Day trip

Our daughter Jordan is in her fourth year teaching in the Land of Far Far Away.

Her tenure began in Chile where worked for a company that sent teachers into businesses to teach English to employees.  After hours, she traveled to private homes to teach children.

Jordan’s second year in the Land of Far Far Away took her to the southern most tip of South Korea where she taught K-6th graders.  From there, she moved to Seoul where she teaches at a Kindergarten Academy.

Your read right—a school devoted to kindergarten-aged students.  All subjects are taught in English.  Total immersion.

School is year-round in South Korea.  Kids get a little over a couple of weeks off over the course of those 12 months plus a few one-day holidays that make long weekends.

Travel time from there to here averages between 20-24 hours and airfare is pricey.  Our daughter doesn’t get home much—maybe once a year.

I wish I had a dollar or five or twenty for every time someone asks Gary and me, “Do you have plans to visit Jordan?” or “When are you going to South Korea?”

Good questions.

“We don’t know,” is our standard answer because, well, we don’t know.

When friends take time to stop and hug those children who live in the Land of Far Away and far, far away, it infuses absent parents with everlasting warmth and gratitude.  It is the next best most fabulous thing to a parent being there.

We are fortunate to have such friends.  A great many of them contact our children—Kristen and Trey—when they travel to the southern United States.

Not many, as in zero, have ventured near South Korea—until now.

The couple in question is stopping by Seoul on their way to Japan. They’ve already made plans with Jordan to spend a day with her.  They also offered to transport any items she may need.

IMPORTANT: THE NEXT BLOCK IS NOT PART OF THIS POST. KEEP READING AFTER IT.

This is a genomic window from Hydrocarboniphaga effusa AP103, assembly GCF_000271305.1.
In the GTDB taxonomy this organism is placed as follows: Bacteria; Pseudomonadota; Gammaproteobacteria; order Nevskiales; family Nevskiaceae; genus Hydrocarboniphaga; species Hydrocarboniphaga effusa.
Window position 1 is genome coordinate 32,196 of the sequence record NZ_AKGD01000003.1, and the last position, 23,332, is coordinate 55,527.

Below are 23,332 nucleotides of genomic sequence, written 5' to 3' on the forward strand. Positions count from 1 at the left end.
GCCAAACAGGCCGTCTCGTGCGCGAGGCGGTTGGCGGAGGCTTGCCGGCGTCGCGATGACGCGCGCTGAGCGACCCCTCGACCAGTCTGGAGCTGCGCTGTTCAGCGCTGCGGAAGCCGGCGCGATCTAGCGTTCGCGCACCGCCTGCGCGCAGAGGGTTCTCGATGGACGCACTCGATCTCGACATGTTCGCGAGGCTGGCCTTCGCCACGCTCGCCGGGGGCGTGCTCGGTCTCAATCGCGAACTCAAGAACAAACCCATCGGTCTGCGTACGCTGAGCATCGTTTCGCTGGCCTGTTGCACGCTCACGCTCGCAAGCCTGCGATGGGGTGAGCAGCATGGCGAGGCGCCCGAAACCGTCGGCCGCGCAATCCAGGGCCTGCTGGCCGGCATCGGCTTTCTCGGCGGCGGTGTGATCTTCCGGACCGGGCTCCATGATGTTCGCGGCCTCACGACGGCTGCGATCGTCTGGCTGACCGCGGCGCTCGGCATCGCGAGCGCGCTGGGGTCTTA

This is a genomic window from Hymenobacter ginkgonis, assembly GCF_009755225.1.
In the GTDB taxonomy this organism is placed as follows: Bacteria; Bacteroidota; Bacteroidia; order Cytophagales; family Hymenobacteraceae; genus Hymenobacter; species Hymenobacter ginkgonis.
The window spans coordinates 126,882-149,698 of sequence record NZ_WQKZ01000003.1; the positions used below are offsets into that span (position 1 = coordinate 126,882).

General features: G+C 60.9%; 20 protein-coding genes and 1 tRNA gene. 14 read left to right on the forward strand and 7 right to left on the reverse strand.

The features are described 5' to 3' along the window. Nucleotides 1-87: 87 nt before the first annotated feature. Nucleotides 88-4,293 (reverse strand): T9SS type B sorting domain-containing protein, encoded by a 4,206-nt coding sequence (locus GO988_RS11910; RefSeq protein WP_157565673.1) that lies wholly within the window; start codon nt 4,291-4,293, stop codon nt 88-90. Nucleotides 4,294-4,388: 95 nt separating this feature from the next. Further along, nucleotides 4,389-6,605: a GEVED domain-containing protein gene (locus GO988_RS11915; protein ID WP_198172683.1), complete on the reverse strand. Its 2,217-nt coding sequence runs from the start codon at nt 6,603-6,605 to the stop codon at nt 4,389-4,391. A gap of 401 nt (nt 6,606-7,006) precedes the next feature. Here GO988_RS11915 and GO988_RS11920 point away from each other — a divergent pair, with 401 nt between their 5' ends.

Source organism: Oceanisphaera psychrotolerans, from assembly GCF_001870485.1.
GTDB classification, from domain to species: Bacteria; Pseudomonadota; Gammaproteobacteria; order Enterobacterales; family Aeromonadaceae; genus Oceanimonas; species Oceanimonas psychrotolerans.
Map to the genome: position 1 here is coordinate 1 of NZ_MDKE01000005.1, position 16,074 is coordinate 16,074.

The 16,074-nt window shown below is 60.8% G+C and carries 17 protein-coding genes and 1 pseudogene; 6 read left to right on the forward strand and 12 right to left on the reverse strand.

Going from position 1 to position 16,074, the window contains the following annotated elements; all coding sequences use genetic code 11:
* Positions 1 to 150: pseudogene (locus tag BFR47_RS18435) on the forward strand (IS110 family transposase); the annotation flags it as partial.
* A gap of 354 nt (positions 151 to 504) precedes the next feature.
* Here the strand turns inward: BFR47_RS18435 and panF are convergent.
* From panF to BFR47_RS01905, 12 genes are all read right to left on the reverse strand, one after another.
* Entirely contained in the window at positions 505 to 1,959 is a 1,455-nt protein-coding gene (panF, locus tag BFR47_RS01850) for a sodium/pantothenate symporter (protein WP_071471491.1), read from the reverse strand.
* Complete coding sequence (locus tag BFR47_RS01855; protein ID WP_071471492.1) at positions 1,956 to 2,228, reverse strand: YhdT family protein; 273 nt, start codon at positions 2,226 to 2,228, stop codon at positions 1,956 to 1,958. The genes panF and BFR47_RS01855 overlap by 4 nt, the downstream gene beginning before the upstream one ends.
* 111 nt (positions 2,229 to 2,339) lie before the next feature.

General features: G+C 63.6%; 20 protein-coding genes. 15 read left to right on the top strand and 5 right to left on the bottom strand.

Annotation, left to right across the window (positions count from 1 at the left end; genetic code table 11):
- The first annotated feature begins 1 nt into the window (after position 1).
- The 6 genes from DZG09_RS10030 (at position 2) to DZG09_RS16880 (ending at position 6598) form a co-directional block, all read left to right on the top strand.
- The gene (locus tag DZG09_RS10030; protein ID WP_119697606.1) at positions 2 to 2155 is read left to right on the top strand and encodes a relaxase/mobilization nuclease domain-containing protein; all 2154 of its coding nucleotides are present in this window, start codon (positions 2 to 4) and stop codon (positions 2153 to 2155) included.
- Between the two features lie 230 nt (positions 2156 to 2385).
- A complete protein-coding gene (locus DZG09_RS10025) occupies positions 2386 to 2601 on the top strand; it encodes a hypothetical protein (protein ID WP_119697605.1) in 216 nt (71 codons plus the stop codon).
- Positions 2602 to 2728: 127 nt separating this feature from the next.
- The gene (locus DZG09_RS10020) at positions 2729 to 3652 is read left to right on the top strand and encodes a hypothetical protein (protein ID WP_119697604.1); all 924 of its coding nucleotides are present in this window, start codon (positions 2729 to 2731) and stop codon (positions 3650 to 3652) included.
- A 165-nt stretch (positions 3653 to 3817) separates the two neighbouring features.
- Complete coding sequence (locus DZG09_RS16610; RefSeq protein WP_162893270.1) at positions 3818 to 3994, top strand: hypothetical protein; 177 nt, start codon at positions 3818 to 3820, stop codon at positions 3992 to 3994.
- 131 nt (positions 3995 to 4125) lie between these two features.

The email read, “…If there is anything we can take to her for you, we would be delighted.”

I wanted to say, “Me!  Take me!”

Alas, I cannot fit in a suitcase.   Not even close.

I can read your mind.   I can.

You’re thinking, “Why not just box up whatever she needs and mail it?”

Airfare is not the only expensive ticket item in the land of far, far away. Postage is crazy outrageous and it takes for-ev-er for a parcel to reach its destination.

People fly to Korea faster than packages.  After they arrive, hopping over to Vietnam, the Philippines, and Japan is cheap, particularly for those like Jordan who know a thing or two about travel.

What does Jordan need?

Toothpaste.

Seoul is the fourth largest city in the world.  It has a reputation for cutting edge technology—not toothpaste.

“I can get toothpaste, but nothing with fluoride,” said Jordan.  “And it comes in weird flavors like bamboo—tastes like wood.”

Like most of us, she prefers what works for her, which happens to be what she cannot get. She can pick up Tylenol, not Advil.  Stores carry Theraflu, not Nyquil.

I packed up a small pharmacy:  Toothpaste and Advil and Nyquil and Tums and Italian dressing packets and more.

OK.  Italian dressing packets don’t fit the theme, but she can’t get them where she lives.  Difficult to believe, I know.

Also, not in-theme is the letter I wrote to my daughter.  She’ll receive it, hand-delivered, in a record six days.

Tums, Advil, toothpaste, and even the letter will pale in comparison to the day Jordan will share with longtime and much-loved friends.

I may be there in spirit only, but I’ll enjoy every minute.

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